The Michigan football team rolled to another blowout victory Saturday, trouncing Central Florida, 51-14.
And after our first week of classes, we at the Daily were in the mood to do some more learning in the press box.
So that’s what we did. Here are five things we learned from this weekend.
1. Beware the big play.
Of the 275 rushing yards Michigan allowed Saturday, 212 of those yards came on five plays. That doesn’t make the number any less significant — Michigan has much better teams to play this season that would happily take five big plays — but it does give it a different meaning.
Had the Wolverines given up 275 rushing yards by getting consistently pounded for 8-10 yards, that would be a sign of systemic problems on the defense. Instead, the stat can be chalked up to either a handful of great offensive plays, or defensive lapses.
UCF broke the Michigan contain more than defensive coordinator Don Brown probably would have liked, and against quarterbacks like Ohio State’s JT Barrett, that could be an issue. But there’s a lot of football to be played between now and then, and there’s no reason to believe Michigan can’t shore up some of its big-play faults.
Still, it’s a dent in the Wolverines’ armor, and one they would be wise to close up quickly.
2. The linebackers may be better than we thought.
When Michigan’s entire starting linebacker corps graduated after last season, many were (justifiably) concerned with their replacements. But through two games, the group has answered its doubters.
Redshirt junior linebacker Mike McCray was the Big Ten Defensive Player of the Week in Week 1, and he had another strong game against the Knights with six tackles, one and a half for loss, and a forced fumble.
Senior Ben Gedeon combined with freshman defensive end Rashan Gary for a 12-yard sack, and Jabrill Peppers continues to be Jabrill Peppers. Against Hawaii and UCF, that bunch was solid.
Soon, though, they will go up against stronger competition — possibly as soon as this week but certainly by the start of the October. McCray, Gedeon and Peppers will be judged by how they play in those games, not the ones Michigan wins by 37.
But for now, there’s not much to complain about. That’s a good start.
3. Special teams will be OK without John Baxter.
Four altered kicks alone make a good special teams day. Add in the fact that Jabrill Peppers nearly returned another punt for a touchdown and that the Wolverines started five drives in UCF territory, and it becomes a great one.
After special teams coordinator John Baxter departed for Southern California this offseason, it was fair to wonder whether Michigan’s special teams — much improved last season — would regress. Saturday should quell some of those concerns.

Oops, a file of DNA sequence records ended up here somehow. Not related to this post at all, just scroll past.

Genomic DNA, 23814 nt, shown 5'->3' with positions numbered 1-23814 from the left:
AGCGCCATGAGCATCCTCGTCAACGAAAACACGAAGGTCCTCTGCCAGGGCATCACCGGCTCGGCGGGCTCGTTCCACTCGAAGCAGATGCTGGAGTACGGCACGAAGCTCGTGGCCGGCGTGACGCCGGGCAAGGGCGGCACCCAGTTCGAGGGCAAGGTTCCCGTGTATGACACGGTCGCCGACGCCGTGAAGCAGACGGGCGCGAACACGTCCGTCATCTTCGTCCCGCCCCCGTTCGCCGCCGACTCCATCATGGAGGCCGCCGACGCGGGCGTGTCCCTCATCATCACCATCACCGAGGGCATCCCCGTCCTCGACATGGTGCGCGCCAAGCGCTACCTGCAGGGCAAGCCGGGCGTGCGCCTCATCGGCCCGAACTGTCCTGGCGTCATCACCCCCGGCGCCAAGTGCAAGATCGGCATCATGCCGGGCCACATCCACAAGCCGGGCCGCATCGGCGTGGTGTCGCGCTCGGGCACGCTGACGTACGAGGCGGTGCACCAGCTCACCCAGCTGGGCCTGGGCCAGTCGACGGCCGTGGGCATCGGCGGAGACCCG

Tyree Kinnel tipped two punts, and Chris Wormley got his hands on a pair of field goals, in what was the best attacking day the Wolverines’ special teams have had in some time.
Only one of the kicks went down as an official block — Wormley’s first, in the first quarter — but they all contributed to Michigan’s dominance in the third phase. The Wolverines won’t be able to do it each week, but the more fear they can put in kickers and punters, the better off they’ll be.
4. Deep passes are a go.
It took Jake Rudock more than half of last season to figure out the deep passing game with his receivers. Once he found his touch, Rudock turned in one of the best quarterback seasons in recent school history, due in large part to his success throwing downfield.
Two weeks into 2016, redshirt junior quarterback Wilton Speight seems to have already found that stroke.
Speight linked up for big gains with each of his top three targets — senior tight end Jake Butt and fifth-year senior receivers Amara Darboh and Jehu Chesson — including a 45-yard touchdown to Darboh in the first quarter.
Getting the deep ball to work consistently would be huge for the Wolverines, who have arguably the most receiving depth of anyone in the Big Ten.
5. Bold Prediction: Khalid Hill gets two more touchdowns next week.
A year ago, Hill getting any rushing touchdown would be bold. Now, he has more on the season than any other Wolverine.
Since his conversion from tight end, Hill has shown high value in short-yardage situations. That value will be highlighted against a Colorado team that should be significantly better than either team Michigan has faced thus far.
The Wolverines will score, but they’ll have to work for it, and that’s when fullbacks make their name.